Eric Holder Signals DOJ Civil Rights Probes In Ferguson Are Winding Down

WASHINGTON, DC - FEBRUARY 17:  Attorney General Eric Holder speaks at the National Press Club Newsmaker Luncheon February 17,
WASHINGTON, DC - FEBRUARY 17: Attorney General Eric Holder speaks at the National Press Club Newsmaker Luncheon February 17, 2015 in Washington, DC. Attorney General Holder spoke about criminal justice and sentencing reform. (Photo by Mark Wilson/Getty Images)

WASHINGTON -- Attorney General Eric Holder indicated on Tuesday that the Justice Department is wrapping up two separate investigations that stemmed from the shooting of Michael Brown in the St. Louis suburb of Ferguson, Missouri, six months ago.

Holder, speaking at the National Press Club, said he was "confident" that he would be able to announce the results of a civil rights investigation into the shooting of 18-year-old Brown by Officer Darren Wilson as well as of a broader investigation into the conduct of the Ferguson Police Department before he steps down as attorney general, which is likely to happen in the next few weeks. Holder intends to retire once his successor is confirmed. Loretta Lynch's nomination for the position is currently pending in the Senate.

"My hope will be, as I said, to make these determinations before I go," Holder said in response to a question about the probes, adding that he was briefed on the status of both of the investigations last week.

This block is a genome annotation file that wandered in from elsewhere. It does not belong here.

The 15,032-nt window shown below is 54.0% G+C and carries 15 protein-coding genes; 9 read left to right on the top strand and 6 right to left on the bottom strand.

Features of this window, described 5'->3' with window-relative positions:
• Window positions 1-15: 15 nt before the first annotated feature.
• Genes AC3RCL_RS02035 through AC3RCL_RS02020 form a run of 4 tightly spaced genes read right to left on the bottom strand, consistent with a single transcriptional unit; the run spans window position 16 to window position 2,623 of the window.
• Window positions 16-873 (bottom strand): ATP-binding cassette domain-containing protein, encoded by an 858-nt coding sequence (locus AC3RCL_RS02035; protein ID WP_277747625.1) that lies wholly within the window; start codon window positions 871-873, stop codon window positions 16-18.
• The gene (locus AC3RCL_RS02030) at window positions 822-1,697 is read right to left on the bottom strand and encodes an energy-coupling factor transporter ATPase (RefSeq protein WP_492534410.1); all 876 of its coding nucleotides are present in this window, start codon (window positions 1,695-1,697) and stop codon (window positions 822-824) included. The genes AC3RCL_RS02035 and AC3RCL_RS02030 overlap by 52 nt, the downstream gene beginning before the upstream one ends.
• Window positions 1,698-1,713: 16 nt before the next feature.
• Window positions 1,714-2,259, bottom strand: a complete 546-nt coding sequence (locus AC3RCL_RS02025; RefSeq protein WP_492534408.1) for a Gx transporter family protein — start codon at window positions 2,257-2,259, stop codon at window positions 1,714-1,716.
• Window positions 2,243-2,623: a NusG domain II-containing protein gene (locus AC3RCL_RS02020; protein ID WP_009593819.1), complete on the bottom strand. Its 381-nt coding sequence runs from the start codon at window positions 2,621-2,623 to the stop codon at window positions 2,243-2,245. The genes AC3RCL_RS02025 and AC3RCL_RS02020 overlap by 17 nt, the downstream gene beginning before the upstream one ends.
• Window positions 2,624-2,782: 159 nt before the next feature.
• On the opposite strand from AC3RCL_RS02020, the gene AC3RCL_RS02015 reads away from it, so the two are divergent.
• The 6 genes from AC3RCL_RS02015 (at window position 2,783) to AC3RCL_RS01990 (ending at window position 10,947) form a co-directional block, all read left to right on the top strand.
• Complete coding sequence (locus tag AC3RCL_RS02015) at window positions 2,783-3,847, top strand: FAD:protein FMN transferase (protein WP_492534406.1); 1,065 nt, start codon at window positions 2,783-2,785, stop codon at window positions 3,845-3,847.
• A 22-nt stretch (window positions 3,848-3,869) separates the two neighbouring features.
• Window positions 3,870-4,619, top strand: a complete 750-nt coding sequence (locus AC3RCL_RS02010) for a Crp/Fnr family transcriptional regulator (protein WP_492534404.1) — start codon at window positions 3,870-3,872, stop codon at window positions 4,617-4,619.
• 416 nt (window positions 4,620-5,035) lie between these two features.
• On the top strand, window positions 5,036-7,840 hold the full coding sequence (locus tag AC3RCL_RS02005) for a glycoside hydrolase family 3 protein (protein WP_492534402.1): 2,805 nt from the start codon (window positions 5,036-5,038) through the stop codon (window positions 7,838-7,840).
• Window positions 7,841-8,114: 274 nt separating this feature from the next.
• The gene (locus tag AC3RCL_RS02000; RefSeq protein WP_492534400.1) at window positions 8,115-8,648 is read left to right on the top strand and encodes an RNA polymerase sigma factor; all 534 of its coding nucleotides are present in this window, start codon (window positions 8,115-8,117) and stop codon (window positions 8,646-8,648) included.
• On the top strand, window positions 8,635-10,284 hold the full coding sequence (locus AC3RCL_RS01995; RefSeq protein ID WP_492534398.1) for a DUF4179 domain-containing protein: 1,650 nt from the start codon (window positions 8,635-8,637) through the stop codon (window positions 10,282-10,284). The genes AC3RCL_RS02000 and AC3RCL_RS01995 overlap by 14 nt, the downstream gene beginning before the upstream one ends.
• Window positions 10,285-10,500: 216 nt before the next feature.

"I'm satisfied with the progress that we have made, and also I'm comfortable saying that I'm going to be able to make those calls before I leave office," Holder said.

Holder also said he was "confident that people will be satisfied with the results that we announce" and said that his prior comments about the need for wholesale change within the Ferguson Police Department would not impact the investigation being conducted by career Justice Department lawyers in the department's Civil Rights Division. Wilson is not expected to be federally indicted on civil rights charges in Brown's death, but many anticipate that the so-called "pattern or practice" probe into the Ferguson Police Department will find issues with the way the department operates.

Holder was also critical of the way that authorities in St. Louis County deployed tactical vehicles and weapons even during peaceful daytime protests back in August, but indicated that he saw it more as an issue of training rather than a question of whether local and state law enforcement organizations should have had the equipment in the first place.

"The deployment of at least some of that military hardware in Ferguson exacerbated what was a pretty difficult situation," Holder said. "On the other hand, if you're in New York City, and you have to deal with a terrorist incident, I think that some of the militaristic equipment that has been made available to state and local authorities in fact can be useful."

"Armored carriers and things of that nature I think can be useful if deployed in appropriate ways," Holder said. "If it looks like the military is in fact occupying American streets during civil disturbances, that, I think, is not a good thing for the American people or for the world necessarily to see."

Holder used the speech to highlight the effects that reforms he implemented have had on the number of federal drug cases brought by federal prosecutors last year.



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